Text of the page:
1 The National Basketball Association begins a lockout after billionaire owners and millionaire players—who, as mentioned earlier, run back and forth and stuff rubber balls through metal hoops a couple of nights a week—can’t come to an agreement over the size of their respective money piles. Somehow, a cash-strapped nation sympathizes.
2 It’s reported that, at the annual Lehi Round-Up Rodeo in Utah County, a hired-gun announcer asked if there were any “illegals” in the audience, then said, “Let’s round ’em up and put ‘em on a train,” as a train conveniently chugged by in the distance. Round-Up officials, who never apologized for the remark, likely argued that the announcer wasn’t hired for his racial sensitivity, but his razor-sharp improv skills.
7 Accused Florida mother Casey Anthony is found not guilty of first-degree murder and manslaughter in the death of 2-year-old daughter Caylee. A faint “splort” heard from the general direction of CNN studios may or may not have been Nancy Grace’s head exploding.
10 After 168 years of publication, Britain’s News of the World shuts down amid claims of phone hacking, police bribery, improper influence and other misdeeds most assumed were just standard practice for media outlets owned by Rupert Murdoch.
23, 25 Since Pioneer Day (July 24) falls on a Sunday this year, every city in the state is confused as to how to not celebrate Utah’s birthday. Most chose to throw festivities on Saturday, while Salt Lake City proper went with Monday to effectively inconvenience the maximum amount of people.
Dead in July
Singer Amy Winehouse, First Lady Betty Ford, roller derby pioneer Judy “Polish Ace” Sowinski, Sopranos actor Tom Aldredge, jazz singer Joe Lee Wilson, singer Cuddly Dudley, anti-censorship activist Henry Carlisle, Grass Roots singer Rob Grill, guitar maker Travis Bean, Motorhead guitarist Wurzel
1 Brigham Young University wins the Princeton Review’s “most stone-cold-sober school” award for the 14th straight year, the longest run of any school on any of the Review’s annual lists. Curiously, in the 2011 criterion, BYU rates lowest in the nation for alcohol, but only fourth lowest for marijuana use. Speculate away.
1 MTV celebrates its 30th anniversary by replaying some of the channel’s original 1981 launch programming—on sister network VH1 Classic. Who has time for “music videos” when there are guidos and pregnant teens to exploit?
9 Polygamous sect leader Warren Jeffs is sentenced to life in prison by a Texas jury for sexually assaulting underage followers, despite his warnings a week earlier that a “whirlwind of judgment” would befall the world (meaning, Texas and the rest of the planet) if “God’s humble servant” (meaning, him) wasn’t set free. Unless you count the subsequent weekend opening of Glee: The 3-D Concert Movie, the “whirlwind” did not come to pass.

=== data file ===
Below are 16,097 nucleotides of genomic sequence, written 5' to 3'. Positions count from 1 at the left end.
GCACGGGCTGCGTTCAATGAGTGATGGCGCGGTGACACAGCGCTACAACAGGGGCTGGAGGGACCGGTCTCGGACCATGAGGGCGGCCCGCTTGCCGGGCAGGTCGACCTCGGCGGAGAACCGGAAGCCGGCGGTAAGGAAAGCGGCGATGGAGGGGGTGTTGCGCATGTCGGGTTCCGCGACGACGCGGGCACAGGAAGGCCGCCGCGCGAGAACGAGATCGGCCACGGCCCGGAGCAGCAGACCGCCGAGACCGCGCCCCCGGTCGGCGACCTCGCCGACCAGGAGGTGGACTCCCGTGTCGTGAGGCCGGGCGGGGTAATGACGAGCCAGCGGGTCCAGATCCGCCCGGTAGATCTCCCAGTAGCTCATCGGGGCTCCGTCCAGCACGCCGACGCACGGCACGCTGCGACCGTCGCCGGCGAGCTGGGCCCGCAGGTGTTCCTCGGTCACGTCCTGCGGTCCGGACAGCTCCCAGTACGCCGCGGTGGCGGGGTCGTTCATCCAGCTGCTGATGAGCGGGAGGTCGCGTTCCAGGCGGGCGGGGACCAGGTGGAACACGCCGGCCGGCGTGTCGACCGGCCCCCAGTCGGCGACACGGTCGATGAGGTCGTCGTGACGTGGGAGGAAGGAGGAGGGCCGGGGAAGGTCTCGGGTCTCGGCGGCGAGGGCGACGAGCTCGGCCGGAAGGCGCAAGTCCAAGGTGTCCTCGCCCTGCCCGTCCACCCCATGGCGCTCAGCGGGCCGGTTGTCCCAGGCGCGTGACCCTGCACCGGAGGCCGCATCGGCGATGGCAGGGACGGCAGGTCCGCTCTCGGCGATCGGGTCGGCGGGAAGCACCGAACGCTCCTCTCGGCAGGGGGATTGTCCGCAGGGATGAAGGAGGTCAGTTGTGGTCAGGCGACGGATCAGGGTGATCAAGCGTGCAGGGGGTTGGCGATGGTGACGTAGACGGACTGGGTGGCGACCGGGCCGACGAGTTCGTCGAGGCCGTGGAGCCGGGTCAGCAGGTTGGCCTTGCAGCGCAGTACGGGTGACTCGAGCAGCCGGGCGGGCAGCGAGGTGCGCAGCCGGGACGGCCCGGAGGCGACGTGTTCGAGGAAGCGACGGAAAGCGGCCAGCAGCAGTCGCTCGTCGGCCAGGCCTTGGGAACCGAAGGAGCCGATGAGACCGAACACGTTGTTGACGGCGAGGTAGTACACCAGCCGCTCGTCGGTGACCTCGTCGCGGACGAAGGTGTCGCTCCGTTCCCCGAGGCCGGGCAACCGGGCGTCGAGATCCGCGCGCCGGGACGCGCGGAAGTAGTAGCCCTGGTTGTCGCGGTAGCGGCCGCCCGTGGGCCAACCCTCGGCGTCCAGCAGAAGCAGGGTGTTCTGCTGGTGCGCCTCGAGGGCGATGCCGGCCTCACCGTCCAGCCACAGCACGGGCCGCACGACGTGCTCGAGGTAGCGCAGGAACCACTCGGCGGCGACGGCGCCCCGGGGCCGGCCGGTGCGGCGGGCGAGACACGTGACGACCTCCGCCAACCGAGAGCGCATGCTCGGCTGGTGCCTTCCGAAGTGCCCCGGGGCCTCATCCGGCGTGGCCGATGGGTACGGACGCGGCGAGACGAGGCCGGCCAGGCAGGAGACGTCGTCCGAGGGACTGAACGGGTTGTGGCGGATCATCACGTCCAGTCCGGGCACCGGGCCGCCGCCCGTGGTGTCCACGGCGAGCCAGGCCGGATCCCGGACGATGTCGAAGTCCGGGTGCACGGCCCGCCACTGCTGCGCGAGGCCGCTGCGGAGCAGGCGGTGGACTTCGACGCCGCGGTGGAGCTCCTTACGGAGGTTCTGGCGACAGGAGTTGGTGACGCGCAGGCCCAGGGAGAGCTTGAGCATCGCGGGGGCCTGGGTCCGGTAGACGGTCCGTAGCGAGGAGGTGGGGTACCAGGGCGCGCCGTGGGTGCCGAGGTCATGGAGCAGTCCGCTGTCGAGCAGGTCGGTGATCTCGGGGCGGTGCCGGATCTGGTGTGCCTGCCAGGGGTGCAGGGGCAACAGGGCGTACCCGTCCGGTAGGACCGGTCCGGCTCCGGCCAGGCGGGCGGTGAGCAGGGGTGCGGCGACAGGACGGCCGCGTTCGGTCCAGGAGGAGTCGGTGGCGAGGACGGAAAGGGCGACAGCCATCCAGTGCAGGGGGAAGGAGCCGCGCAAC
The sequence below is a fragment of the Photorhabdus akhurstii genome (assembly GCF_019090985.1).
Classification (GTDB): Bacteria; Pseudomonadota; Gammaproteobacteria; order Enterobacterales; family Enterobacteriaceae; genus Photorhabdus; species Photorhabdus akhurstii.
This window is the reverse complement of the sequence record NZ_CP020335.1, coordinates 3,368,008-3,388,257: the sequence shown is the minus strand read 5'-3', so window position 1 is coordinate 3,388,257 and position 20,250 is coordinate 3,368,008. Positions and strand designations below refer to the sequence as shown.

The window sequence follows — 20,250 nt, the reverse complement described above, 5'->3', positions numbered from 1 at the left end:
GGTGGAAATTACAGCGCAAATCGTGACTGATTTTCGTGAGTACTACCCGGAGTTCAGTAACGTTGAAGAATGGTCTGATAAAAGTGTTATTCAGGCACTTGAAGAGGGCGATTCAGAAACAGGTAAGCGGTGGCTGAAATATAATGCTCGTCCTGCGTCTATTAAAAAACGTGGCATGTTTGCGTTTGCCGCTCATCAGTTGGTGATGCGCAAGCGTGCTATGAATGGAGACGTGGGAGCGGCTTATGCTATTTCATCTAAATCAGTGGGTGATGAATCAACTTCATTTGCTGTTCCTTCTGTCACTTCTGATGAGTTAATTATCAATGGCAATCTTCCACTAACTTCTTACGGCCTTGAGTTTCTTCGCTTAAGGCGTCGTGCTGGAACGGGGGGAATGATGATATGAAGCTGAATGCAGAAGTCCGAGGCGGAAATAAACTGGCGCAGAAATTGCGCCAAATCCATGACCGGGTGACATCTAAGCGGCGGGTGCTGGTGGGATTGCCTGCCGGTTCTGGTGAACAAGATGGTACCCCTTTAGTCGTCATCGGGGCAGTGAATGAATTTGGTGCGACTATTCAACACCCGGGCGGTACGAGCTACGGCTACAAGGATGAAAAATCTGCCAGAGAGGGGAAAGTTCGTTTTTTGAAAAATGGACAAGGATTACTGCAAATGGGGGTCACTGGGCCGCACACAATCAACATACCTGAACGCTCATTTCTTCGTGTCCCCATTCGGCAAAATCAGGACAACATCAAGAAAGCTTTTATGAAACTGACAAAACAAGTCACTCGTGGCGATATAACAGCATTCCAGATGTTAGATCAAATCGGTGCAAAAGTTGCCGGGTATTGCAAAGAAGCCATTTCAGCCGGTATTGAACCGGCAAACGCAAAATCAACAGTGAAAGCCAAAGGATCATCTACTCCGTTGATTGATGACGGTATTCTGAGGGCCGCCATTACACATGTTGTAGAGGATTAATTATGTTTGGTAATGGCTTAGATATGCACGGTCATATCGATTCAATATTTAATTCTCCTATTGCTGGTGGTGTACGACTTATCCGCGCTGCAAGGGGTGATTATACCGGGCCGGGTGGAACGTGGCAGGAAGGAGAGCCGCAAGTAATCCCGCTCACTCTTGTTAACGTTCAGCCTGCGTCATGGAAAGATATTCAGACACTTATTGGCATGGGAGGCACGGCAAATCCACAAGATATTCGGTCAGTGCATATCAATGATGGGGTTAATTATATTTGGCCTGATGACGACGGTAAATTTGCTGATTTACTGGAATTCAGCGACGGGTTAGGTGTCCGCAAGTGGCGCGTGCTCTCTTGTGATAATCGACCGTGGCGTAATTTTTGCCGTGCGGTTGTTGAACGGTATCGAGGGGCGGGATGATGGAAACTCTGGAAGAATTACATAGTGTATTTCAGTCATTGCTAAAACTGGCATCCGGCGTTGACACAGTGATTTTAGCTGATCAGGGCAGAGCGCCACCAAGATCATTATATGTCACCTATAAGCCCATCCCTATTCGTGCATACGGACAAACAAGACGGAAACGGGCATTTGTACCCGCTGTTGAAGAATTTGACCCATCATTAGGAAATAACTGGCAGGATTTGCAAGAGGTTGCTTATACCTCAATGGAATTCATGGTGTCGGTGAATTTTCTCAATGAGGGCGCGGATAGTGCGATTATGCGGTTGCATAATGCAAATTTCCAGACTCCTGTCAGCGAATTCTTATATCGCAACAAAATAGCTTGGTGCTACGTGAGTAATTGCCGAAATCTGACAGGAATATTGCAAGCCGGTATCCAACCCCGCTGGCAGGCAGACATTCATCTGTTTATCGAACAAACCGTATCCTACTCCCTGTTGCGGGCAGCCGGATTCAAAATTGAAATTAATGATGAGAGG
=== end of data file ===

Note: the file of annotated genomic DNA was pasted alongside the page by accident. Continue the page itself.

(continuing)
17 Utah DABC director Dennis Kellen is asked resign by Gov. Herbert after allegations of “serious violations” of state procurement law. “I have lost confidence in DABC leadership,” says Herbert, who also calls for full audit of the profitable-yet-somehow-money-bleeding booze agency. When asked if the government should remain in the alcohol business, Herbert replies, “Why not? Whatsamatta?”
23 A 5.9 earthquake, a rarity on the U.S. eastern seaboard, strikes Virginia and is felt in Washington, D.C., and New York. From his jail cell, Warren Jeffs is heard to be saying, “Huh?! Huh?!”
Dead in August
Warrant singer Jani Lane, bluesman David “Honeyboy” Edwards, pro wrestler Donna Christianello, Jimmy Kimmel Live! sidekick Frank Potenza, MMA fighter Shawn Tompkins, football player/actor Bubba Smith
6 In a rare Utah case of not bending over for a big-box corporate retailer, the Salt Lake City Council decides to leave zoning laws intact and tell Walmart it has to use the existing structure of a long-closed Kmart on Parleys Way instead of demolishing it and building a new, larger one. A company statement lamented that “Walmart won’t be able to give the community what it deserves,” while PeopleOfWalmart.com was more upbeat, observing, “There’s still plenty of room for fatties and mulletheads in there.”
17 Occupy Wall Street comes into being, with thousands marching on the New York City financial district to protest The Man’s bucks, bonuses, bailouts and whatever else ya got. The movement soon spreads to every major city in the country, including a Pioneer Park-based Occupy SLC faction (not) led by former City Weekly reporter Jesse Fruhwirth.
20 The U.S. military officially ends its don’t ask, don’t tell policy, allowing gay and lesbian personnel to go public with their sexual orientation. Overnight, Top Gun loses 75 percent of its kitsch appeal.
27 After 33 years on the show, Andy Rooney retires from CBS’ 60 Minutes. He’ll be fine, just fine.
29 The now-completely-rehabilitated DABC approves a $1,627 fine against Brewvies Cinema Pub for showing the R-rated The Hangover II back in June. The offenses contained in the movie, which ran in regular theaters open to under-21s for most of 2011, included male, female and transvestite nudity, as well as depicted and simulated sex acts, and an overall lackluster performance from Zach Galifianakis—all illegal in the presence of alcohol in Utah, even if it’s on a 2-D screen. The worst part? Brewvies was turned in by … a strip club.
Dead in September
Country singer Johnny Mathis, actor Cliff Robertson, R&B singer Vesta Williams, Atomic Rooster guitarist John Du Cann, DC Comics artist Jack Adler, Ziggy artist Tom Wilson, Spartacus actor Andy Whitfield, e-book inventor Michael S. Hart, 44 members of the Lokomotiv Yaroslavl hockey team